What are the climax and resolution of "The Sniper"?


The Sniper

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clane's profile pic

Posted on (Answer #1)

The climax of the story is when the Republican sniper hit the opposing sniper on the opposite rooftop and killed him. He was overjoyed to have made his shot because the two had been waiting to outsmart the other and make the kill. The resolution came when the sniper who made his kill decided that he wanted to look into the face of the man he killed, who was on the side of the civil war that he hated. He became sick when he peered down at the man and realized that he was looking into the face of his brother!

lm4242's profile pic

Posted on (Answer #2)

The climax of the story is when the Republican sniper kills the enemy sniper.  (same thing as clane's answer)

HOWEVER, there is no resolution in this story, because after the Republican sniper kills the enemy sniper he goes to see the identity of the enemy sniper whom he killed.  When the Republican sniper discovers the enemy sniper he killed is his brother, that is not the resolution.  That is called a DENOUEMENT (a surprise ending).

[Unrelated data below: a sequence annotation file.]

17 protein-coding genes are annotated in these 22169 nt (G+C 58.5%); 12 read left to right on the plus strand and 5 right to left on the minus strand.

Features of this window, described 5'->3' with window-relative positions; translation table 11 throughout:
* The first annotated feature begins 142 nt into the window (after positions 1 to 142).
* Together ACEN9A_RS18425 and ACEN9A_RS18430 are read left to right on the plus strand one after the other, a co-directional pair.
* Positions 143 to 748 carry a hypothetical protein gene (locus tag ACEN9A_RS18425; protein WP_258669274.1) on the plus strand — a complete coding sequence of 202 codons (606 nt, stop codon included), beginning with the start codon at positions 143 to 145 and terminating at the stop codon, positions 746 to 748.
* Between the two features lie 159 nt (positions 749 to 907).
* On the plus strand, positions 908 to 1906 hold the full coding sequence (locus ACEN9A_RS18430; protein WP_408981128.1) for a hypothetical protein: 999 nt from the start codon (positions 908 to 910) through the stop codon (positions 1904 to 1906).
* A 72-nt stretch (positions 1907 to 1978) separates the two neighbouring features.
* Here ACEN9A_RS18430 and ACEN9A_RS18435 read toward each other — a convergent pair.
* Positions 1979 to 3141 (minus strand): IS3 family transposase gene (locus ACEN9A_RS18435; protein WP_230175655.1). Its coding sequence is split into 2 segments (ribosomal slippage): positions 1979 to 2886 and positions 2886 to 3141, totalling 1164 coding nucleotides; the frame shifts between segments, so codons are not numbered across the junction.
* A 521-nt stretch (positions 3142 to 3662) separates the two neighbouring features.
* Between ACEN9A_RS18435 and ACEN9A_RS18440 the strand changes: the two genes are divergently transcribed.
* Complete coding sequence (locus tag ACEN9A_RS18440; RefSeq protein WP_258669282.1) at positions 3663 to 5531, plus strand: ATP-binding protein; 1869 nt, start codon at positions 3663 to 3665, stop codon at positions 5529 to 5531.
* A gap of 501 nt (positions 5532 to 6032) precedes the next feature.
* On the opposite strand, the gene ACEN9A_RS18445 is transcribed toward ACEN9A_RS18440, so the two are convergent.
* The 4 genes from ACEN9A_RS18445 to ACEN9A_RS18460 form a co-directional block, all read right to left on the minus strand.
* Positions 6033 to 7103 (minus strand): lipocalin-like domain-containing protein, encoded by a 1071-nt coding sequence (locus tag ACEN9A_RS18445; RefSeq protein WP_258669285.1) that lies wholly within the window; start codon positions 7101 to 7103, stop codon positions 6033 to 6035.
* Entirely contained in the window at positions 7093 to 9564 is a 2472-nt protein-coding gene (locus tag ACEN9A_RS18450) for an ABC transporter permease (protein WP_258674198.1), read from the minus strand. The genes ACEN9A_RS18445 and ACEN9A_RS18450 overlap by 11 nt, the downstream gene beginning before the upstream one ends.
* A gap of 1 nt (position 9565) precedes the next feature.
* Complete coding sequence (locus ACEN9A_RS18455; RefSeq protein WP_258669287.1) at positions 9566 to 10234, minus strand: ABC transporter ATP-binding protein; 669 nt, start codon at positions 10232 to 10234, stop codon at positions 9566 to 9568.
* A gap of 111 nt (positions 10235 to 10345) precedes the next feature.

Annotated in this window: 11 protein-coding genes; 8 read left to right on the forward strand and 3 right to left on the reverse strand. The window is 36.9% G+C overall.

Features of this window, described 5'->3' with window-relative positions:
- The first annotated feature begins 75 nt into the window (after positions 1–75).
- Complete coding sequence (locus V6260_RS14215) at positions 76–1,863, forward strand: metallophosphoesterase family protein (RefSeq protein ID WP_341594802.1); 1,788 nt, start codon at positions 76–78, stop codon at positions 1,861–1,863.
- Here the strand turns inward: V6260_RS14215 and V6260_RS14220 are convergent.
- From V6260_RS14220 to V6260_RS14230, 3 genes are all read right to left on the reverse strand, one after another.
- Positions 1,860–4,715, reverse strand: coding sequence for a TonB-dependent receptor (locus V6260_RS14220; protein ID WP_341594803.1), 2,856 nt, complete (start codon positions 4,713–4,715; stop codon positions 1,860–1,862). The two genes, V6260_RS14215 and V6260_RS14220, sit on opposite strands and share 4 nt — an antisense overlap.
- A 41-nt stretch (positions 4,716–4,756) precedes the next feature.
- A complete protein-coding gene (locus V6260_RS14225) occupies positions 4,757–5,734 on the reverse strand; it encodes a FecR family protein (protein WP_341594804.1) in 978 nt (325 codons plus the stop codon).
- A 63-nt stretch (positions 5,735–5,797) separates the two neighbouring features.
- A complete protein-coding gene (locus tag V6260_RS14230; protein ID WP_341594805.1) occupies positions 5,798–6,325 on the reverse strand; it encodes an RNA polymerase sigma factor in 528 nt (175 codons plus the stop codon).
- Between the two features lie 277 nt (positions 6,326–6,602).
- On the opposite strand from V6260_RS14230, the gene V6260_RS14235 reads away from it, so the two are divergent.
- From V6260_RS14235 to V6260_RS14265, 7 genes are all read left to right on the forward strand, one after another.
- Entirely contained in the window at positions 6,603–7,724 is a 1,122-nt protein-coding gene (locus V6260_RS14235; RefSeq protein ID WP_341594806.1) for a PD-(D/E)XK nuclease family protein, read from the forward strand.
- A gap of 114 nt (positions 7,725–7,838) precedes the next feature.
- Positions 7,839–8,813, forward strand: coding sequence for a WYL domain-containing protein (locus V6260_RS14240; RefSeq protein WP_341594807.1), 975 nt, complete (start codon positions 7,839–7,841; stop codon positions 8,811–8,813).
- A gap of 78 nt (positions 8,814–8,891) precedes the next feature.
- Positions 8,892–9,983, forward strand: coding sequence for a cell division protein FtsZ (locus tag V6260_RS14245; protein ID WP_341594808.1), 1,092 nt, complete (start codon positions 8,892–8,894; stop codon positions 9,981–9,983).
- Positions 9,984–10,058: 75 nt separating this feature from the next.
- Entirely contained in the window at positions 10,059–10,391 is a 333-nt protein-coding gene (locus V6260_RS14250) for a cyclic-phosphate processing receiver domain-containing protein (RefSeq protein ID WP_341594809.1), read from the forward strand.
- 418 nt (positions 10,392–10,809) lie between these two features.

shake99's profile pic

Posted on (Answer #3)

“The Sniper” is a story about the Irish Civil War by Liam O’Flaherty. The basic situation and rising action of the story shows a young sniper on a rooftop trying to outmaneuver another sniper on a nearby rooftop. As usual, in the rising action the main character struggles to solve a problem that intensifies and/or changes. In this story, the main character is wounded by the enemy and has to come up with a plan to defeat him.

The climax to the story occurs when the main character tricks the enemy into exposing himself and is able to shoot him dead. At this point, the main character has resolved his primary conflict. To the reader, the significant part of the story seems to be over. However, the writer has a surprise in mind for the reader at the end of the story. In the falling action, which occurs between the climax and the resolution, writers usually show the effect of the climax on the main character. In this story, the main character suddenly, and perhaps surprisingly, suffers remorse over his killing of the enemy. This prepares the reader for the bigger surprise to follow.

Resolutions often provide an ironic twist—something that is surprising or unexpected. In this case, after killing the enemy, the main character leaves the roof and climbs down to the street to look at who he has killed. When he turns over the dead body, he sees that he has killed his brother. This event underscores the nature of civil war—we often have to fight our neighbors or even our own family members.

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